Hetzer developed a pediatric immunosuppression protocol consisting of a preoperative induction therapy with cyclosporine and/or mycophenolate mofetil followed by intravenous anti-thymocyte globulin at 6 hours post-transplantation on the first 3 days on the first 3 days with prednisolone administered intravenously to decrease the incidence of early rejection. Thereafter, steroids are tapered. This triple therapy (cyclosporine/mycophenolate mofetil/steroids) is given alternately with everolimus in lieu of mycophenolate mofetil, if no contraindications to everolimus exist (76).
Hetzer likewise employed non-invasive remote rejection monitoring, the intramyocardial electrogram (IMEG) and “echocardiograph” developed by his group in 1986 which eventually became the main diagnostic device in their institution. It consists of a telemetric pacemaker implanted during the heart transplantation procedure which permits a highly authentic remote electrocardiogram monitoring and documents electrocardiographic alterations accordant to humoral and cellular rejection. Later, the use of echocardiographic strain and strain rate imaging has become invaluable for a more reliable and comprehensive evaluation of the function of the myocardium with a high sensitivity in myocardial viability, detection of acute transplant rejection and early onset of transplant coronary artery disease. Immunohistology of right ventricular tissue samples are done to track down infiltration of leukocytes, demarcation of endocardium, damage of myocytes and delineation of small vessels. Endomyocardial biopsy is infrequently used in pediatric transplant patients (77,78).
Much has happened since then. There has been a rapid rise to 4,000–5,000 transplants per year. A registry was deemed necessary; hence, in 1981, the International Society of Heart Transplantation was born—a non-profit, multidisciplinary, professional organization dedicated to improving the care of patients with advanced heart or lung disease through transplantation, mechanical support and innovative therapies via research, education and advocacy. Previously, the number of transplants depended on the capacity of the units. Later on, it depended largely on the availability of donor organs. Up to now more than 130,000 heart transplants are listed in the registry. The widening of indications and reduction of contraindications to heart transplantations to include elderly patients >70 years, systemic diseases such as amyloidosis, has emerged (79).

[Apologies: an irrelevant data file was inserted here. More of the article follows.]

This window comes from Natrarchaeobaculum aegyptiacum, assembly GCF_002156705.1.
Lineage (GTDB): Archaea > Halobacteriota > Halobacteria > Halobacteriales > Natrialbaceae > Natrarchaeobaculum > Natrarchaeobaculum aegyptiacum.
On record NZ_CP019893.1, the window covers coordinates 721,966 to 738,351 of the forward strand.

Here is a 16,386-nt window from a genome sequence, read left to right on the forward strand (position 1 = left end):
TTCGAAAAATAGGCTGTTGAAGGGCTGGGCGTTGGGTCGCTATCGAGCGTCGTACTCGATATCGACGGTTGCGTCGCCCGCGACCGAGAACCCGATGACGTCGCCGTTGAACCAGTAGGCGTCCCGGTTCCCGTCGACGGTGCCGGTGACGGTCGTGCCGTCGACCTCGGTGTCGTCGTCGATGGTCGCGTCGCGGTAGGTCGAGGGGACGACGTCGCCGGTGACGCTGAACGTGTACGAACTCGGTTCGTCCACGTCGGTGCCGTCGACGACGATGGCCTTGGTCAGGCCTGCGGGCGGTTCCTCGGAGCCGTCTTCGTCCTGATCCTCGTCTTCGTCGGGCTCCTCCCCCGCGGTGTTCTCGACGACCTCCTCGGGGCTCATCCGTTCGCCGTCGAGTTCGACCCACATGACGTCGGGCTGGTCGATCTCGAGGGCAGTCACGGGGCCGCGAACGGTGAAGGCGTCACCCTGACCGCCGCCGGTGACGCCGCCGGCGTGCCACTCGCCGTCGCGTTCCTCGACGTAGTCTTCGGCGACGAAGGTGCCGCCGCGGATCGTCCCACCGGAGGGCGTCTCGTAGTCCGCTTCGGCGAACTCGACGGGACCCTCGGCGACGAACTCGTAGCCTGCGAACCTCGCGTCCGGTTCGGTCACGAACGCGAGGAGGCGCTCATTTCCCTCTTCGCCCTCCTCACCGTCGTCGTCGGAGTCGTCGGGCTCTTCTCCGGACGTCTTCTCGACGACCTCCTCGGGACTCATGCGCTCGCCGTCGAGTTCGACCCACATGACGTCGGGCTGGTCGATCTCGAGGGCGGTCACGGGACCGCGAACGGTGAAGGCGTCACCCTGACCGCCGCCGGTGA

Presently, the longest survivors were close to 38 years (personal communication). The “Berlin Experience” revealed 10 patients living >31–34 years after heart transplantation. Moreover, the group of Hetzer studied the growth of transplanted hearts in children over time, and reported highly satisfactory results (80-82).
New developments are seen on the horizon. Cardiac allograft vasculopathy is a sequel of a chronic inflammatory phase secondary to an initial allograft endothelial injury. Inflammation of the endothelial cells primarily arose as a preservation injury, allograft immune response and possibly chronic cytomegalovirus infection and could be associated with the concomitant risk factors for atherosclerosis. To effectively treat cardiac allograft vasculopathy, a universal strategy is crucial to decrease inflammation in the donor coronary artery tree (83). This entails development of newer immunosuppressants which could modify the response of the immune system in the heart transplant recipient. An intimal thickening on the first year, as detected by an intravascular ultrasound, is used mostly by most multicenter and randomized trials to prognosticate the evolvement, progression and long-term outcome of cardiac allograft vasculopathy. The present-day antiproliferative agents, e.g., sirolimus, everolimus and mycophenolate mofetil, have been shown to decrease first-year allograft rejection and intimal thickening. Longer follow-up is therefore essential to establish their effectiveness in abating cardiac allograft vasculopathy.